How to Treat These 5 Common Winter Injuries
When you think of winter, chances are you picture skiing, ice skating, and fluffy white snow covering the neighborhood. But as fun and as beautiful as winter can be, it also brings an elevated risk of injuries.
Ice and snow make seemingly easy terrain hard to traverse. While you can take steps to prevent winter falls, orthopedic clinics tend to see an influx of patients who injure themselves due to the weather. In addition to standard slips and falls, winter also means snow sports (and the injuries that come with them).
This mix of poor conditions and somewhat dangerous winter sports means there’s an increased risk of injuries in the colder months. Read on to learn about the five most common winter injuries that require urgent treatment.
Common Winter Injuries
Wrist (Distal Radius) Fracture
A Colles fracture is a type of wrist fracture involving the distal radius. This injury usually occurs when someone lands on an outstretched hand to break his/her fall. Distal radial fractures can also happen during skiing, snowboarding, or other falls. Such fractures are one of the most common winter injuries, and in most cases can be treated by a splint for distal radius fractures.
Hand fracture is a broad term that encompasses many different types of fractures. With 27 bones in each hand connected by joints and ligaments, there are a lot of things that can go wrong in the hand! Most hand fractures are a result of a slip or fall. However, they can also occur during snowsports accidents.
Most fractured hands can be treated with the application of a simple waterproof cast. However, some hand fractures may require surgery if there is damage to the joints or if the bone can’t align. If you suspect that you have a hand fracture, always see a medical professional to get it diagnosed and treated.
Finger fractures are a type of hand fracture that can occur in any of the 14 phalanges, also known as finger bones. Finger fractures can be painful and have severe consequences if not treated properly. Without the correct medical treatment soon after the injury, you can permanently impair finger function.
Untreated finger injuries may result in stiff fingers, damage to capillaries, or hand deformity. Depending on the severity of the injury, you may require a splint, cast, or surgery.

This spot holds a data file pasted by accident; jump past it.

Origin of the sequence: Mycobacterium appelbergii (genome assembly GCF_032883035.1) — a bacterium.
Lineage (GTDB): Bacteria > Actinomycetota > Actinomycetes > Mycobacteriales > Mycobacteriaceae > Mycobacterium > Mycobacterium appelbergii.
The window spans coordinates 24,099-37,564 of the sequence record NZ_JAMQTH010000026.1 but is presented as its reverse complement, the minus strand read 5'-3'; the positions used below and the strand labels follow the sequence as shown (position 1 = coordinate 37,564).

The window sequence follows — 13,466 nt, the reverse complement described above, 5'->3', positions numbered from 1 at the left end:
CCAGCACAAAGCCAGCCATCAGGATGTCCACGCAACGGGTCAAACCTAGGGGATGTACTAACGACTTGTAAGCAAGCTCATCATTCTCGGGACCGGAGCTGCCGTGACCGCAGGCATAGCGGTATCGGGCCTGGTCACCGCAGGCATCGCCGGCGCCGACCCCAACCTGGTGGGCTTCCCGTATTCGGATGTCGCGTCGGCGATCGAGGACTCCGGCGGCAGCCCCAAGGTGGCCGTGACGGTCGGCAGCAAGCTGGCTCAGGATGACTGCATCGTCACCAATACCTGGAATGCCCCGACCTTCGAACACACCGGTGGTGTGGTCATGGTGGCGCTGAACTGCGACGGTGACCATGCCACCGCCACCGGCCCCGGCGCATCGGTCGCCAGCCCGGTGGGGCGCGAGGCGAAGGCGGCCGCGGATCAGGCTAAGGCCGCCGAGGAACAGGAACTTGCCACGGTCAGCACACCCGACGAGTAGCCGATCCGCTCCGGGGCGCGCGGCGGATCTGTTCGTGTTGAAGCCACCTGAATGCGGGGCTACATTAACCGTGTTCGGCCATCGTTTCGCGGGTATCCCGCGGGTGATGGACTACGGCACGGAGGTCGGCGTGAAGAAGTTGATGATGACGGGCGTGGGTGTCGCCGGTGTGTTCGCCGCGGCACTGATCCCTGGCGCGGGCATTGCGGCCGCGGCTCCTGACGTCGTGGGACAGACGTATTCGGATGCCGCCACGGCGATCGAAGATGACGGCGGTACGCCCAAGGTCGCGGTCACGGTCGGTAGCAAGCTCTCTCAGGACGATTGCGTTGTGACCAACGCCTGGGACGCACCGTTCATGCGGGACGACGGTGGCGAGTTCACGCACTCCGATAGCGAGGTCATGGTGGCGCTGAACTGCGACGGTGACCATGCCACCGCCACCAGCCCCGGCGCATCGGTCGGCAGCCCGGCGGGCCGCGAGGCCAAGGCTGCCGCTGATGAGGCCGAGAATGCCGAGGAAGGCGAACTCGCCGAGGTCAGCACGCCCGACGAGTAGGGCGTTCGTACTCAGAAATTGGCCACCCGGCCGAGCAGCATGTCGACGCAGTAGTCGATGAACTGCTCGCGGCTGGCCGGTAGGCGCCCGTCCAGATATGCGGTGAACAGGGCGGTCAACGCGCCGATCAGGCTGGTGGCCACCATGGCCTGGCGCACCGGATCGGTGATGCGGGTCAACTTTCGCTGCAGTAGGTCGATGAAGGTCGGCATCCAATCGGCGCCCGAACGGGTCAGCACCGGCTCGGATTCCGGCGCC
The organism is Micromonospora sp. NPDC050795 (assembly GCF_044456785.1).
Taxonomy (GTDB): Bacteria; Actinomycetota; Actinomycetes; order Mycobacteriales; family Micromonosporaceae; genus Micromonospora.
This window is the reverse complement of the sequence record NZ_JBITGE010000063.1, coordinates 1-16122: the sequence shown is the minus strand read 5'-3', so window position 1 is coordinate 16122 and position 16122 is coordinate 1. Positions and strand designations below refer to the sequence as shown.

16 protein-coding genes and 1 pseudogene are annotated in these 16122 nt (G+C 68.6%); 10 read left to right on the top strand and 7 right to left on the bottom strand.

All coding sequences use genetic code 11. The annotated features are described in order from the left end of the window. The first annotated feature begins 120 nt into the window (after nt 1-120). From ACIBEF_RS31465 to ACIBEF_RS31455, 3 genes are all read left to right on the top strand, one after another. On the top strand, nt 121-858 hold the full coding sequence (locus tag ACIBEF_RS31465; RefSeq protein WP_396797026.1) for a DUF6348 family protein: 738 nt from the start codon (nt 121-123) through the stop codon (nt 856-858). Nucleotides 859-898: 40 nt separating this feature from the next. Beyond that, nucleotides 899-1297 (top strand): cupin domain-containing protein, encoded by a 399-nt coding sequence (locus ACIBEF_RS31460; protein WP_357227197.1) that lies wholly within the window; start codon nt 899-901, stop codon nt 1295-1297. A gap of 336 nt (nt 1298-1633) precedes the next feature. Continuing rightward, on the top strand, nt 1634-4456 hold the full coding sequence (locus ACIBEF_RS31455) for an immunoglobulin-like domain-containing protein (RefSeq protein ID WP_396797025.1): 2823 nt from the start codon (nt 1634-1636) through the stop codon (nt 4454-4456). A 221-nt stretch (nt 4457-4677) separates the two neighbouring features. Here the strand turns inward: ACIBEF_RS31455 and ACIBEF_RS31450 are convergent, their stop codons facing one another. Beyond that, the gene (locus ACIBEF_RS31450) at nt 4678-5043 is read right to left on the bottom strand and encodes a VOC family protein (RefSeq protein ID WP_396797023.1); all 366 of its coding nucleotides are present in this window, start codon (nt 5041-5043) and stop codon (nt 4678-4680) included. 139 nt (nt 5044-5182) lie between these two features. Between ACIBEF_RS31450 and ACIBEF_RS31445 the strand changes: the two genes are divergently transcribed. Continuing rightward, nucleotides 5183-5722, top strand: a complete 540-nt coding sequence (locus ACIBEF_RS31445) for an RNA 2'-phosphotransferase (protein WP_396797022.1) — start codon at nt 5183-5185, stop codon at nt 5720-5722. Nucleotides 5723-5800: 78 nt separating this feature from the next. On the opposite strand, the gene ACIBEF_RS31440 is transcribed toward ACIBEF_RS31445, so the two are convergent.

Broken ankles are among the most common winter injuries. These fractures often occur when the ankle bones sustain an injury from a fall or twist. Because of the slippery nature of winter terrain, slips and twists are much more common in winter than in the summer months.
Some common ankle fractures include stress fractured ankle, hairline fractured ankle, stable ankle fractures, and unstable ankle fractures. Usually, surgery is necessary to achieve proper alignment during the healing process for more serious breaks.
Metatarsal Stress Fracture
The metatarsal bones are the bones in your foot that connect your toes to your ankle. They are long and thin, which makes them very susceptible to fractures.
Metatarsal stress fractures are common winter injuries due to an increase in risky activities, such as ice-skating, skiing, or snowboarding. Also a common snow shoveling injury, metatarsal stress fractures can be very painful and may require surgery to heal correctly. However, most metatarsal stress fractures will heal solely with enough rest.
Getting the Wintertime Orthopedic Treatment You Need
Injuries should not keep you from enjoying your winter and all the fun activities that come with the season. However, getting timely orthopedic treatment for injuries is essential to keeping you on the ice, on the slopes, or with your family.
Whether you have a snow shoveling injury, skiing injury, snowboarding injury, ice skating injury, or anything in between, do not hesitate to have it examined by one of our highly-trained orthopedic specialists. Click here to make an appointment and return to the winter spirit as quickly and safely as possible.
Posted in: General & Pediatric Orthopaedic Care